OASTLER RICHARD 1789-1861MANUFACTURER

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Scope and Content

Letter to John Foster of 1 Vincent's Square, Westminster, referring to hiswork on factory legislation and friend Michael Sadler.

Administrative / Biographical History

Richard Oastler 1789 - 1861

Richard Oastler, the son of a clothing merchant, was born in Leeds on 20thDecember, 1789. Oastler attended a Moravian boarding school from 1798 to 1810and became a commission agent. In 1820 he was appointed as steward for ThomasThornhill, the absentee landlord of Fixby, a large estate near Huddersfield,West Yorkshire.

Unlike many of the people in the factory reform movement, Oastler was asupporter of the Tory Party. He opposed universal suffrage and trade unions.At the same time, Oastler believed it was the responsibility of the rulingclass to protect the weak and vulnerable. He thought the 1834 Poor Law wastoo harsh and campaigned for reform. Oastler believed the best protection forchildren was to implement a maximum ten hour day. On 29th September 1830,Oastler wrote a letter to the Leeds Mercury attacking the employment ofyoung children in textile factories. John Hobhouse, the Radical MP read theletter and decided to introduce a bill restricting child labour. Afterdetails of Hobhouse's Bill was published, workers began forming what becameknown as Short Time Committees in an effort to help promote its passagethrough Parliament. The first Short Time Committees were formed inHuddersfield and Leeds but within a few months, with the help of RichardOastler, they were established in most of the major textile towns.

Hobhouse'sproposals for factory legislation were discussed in Parliament in September1831. Richard Oastler and the Short Time Committees were furious whenHobhouse agreed to make changes to his proposals. Although Hobhouse's Billwas passed it only applied to cotton factories and failed to provide anymachinery for its enforcement. Unhappy with what Hobhouse had achieved, theShort Time Committees continued to work for factory legislation. Known forhis oratory, Richard Oastler soon became leader of what was now known as theTen Hour Movement.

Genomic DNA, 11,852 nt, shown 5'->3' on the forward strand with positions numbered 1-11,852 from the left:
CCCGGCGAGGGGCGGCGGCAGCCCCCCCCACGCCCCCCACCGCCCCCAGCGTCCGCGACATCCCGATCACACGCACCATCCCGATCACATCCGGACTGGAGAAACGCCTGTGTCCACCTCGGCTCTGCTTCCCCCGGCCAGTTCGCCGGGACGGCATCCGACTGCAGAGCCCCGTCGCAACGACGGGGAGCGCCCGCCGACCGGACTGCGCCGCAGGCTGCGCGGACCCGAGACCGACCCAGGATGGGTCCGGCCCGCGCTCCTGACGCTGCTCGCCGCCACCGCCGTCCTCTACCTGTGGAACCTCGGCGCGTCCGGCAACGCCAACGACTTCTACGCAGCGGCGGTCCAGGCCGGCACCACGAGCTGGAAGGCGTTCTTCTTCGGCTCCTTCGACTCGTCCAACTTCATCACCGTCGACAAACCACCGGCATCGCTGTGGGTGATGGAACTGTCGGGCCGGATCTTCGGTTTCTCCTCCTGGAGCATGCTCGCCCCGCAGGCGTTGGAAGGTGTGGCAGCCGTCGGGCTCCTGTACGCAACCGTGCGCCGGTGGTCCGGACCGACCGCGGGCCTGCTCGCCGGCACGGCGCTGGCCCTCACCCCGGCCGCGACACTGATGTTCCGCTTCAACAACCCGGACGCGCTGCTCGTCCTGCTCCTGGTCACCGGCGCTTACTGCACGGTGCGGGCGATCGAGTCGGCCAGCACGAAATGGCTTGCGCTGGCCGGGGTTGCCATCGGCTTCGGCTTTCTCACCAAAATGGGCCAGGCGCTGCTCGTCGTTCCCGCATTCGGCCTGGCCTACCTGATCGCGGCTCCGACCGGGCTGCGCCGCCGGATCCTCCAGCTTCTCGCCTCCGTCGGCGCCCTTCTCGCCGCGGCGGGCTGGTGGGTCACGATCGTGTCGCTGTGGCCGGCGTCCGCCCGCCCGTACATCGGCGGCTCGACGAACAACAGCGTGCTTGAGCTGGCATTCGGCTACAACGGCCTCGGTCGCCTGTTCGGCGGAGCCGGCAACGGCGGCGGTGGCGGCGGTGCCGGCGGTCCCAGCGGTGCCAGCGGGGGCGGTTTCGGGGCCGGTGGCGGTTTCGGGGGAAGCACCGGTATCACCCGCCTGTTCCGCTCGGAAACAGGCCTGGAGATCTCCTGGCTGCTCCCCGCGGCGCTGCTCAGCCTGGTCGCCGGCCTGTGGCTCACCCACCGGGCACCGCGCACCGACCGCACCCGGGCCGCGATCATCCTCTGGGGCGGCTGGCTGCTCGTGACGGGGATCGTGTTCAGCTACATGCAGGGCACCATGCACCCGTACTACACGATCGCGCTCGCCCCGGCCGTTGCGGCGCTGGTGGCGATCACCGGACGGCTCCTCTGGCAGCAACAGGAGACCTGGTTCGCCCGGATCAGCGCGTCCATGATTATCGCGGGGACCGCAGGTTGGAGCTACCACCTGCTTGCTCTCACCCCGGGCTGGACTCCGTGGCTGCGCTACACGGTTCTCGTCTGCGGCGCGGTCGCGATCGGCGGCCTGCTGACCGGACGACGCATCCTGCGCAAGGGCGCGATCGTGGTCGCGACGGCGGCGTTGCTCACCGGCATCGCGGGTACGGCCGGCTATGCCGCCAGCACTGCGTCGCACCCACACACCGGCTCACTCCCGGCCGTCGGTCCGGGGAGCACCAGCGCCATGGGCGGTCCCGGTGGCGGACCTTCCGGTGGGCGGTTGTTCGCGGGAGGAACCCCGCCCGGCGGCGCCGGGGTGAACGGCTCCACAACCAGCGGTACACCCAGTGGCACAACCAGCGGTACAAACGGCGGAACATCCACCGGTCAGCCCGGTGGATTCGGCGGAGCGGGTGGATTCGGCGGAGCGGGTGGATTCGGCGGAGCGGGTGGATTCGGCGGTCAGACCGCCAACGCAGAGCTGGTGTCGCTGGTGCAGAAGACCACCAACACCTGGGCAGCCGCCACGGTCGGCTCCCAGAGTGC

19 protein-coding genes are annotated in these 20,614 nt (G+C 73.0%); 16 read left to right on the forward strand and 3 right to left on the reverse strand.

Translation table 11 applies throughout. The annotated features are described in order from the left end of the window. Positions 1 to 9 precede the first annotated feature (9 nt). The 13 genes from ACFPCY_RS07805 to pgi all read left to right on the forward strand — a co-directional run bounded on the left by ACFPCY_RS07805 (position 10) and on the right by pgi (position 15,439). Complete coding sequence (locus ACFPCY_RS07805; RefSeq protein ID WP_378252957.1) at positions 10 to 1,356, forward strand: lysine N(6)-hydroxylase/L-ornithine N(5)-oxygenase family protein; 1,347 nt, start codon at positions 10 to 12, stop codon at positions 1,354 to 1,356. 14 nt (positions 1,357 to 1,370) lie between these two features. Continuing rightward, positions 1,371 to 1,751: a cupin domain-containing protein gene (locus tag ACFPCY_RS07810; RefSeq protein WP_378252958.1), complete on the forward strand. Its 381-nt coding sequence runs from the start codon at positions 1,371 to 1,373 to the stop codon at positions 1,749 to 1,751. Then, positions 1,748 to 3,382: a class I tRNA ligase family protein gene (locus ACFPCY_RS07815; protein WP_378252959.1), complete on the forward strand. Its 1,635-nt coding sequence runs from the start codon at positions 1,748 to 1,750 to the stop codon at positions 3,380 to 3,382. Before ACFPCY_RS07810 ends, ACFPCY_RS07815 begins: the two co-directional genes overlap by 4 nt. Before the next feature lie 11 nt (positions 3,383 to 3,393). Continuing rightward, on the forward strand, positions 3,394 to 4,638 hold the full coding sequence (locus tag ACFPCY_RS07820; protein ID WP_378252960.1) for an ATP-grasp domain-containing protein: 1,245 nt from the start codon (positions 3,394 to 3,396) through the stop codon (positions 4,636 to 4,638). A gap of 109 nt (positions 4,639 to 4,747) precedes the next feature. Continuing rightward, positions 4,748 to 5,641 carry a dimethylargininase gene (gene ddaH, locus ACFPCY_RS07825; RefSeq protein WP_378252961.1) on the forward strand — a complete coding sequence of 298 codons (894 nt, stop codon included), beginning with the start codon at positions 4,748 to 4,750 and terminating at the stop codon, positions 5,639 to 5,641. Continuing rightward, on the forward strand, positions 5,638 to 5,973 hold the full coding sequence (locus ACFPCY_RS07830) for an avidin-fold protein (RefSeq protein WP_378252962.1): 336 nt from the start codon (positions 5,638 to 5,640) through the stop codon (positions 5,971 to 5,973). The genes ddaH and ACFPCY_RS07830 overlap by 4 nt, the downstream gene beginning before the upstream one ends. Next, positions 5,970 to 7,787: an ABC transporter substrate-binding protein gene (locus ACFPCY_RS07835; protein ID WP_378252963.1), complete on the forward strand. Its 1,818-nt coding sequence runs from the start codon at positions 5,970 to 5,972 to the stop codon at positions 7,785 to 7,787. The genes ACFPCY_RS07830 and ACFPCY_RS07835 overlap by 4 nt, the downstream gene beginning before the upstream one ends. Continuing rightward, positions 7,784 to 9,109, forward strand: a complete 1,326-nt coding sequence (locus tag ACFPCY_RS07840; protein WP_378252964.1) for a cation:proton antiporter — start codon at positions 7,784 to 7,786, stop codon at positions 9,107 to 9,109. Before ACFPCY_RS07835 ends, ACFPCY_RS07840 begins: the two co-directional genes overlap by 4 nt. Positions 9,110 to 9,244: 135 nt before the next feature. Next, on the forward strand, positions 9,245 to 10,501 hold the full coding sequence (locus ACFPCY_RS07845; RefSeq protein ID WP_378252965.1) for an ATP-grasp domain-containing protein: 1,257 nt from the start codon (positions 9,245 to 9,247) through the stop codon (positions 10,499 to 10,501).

In 1836 Oastler began advocating workers use strikes andsabotage in their campaign for factory legislation and changes in the poorlaw. When Thomas Thornhill heard about this he sacked Oastler from his postas steward of Fixby. He also began legal proceedings against Oastler forunpaid debts. Unable to pay back the money he owed, Oastler was jailed fordebt in December 1840. His friends began raising money to help him but it wasnot until February 1844 that the debt was paid and Oastler was released fromFleet Prison. Once released, Oastler returned to his campaign for the tenhour day.

In 1847, Parliament passed an act that stated that children between13 and 18 and women were not to work for more than ten hours a day and 58hours a week. However, the 1847 Factory Act only applied to parts of thetextile industry. It was not until 1867, six years after the death of RichardOastler, that the Factory Acts applied to all places of manufacturing.

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One letter

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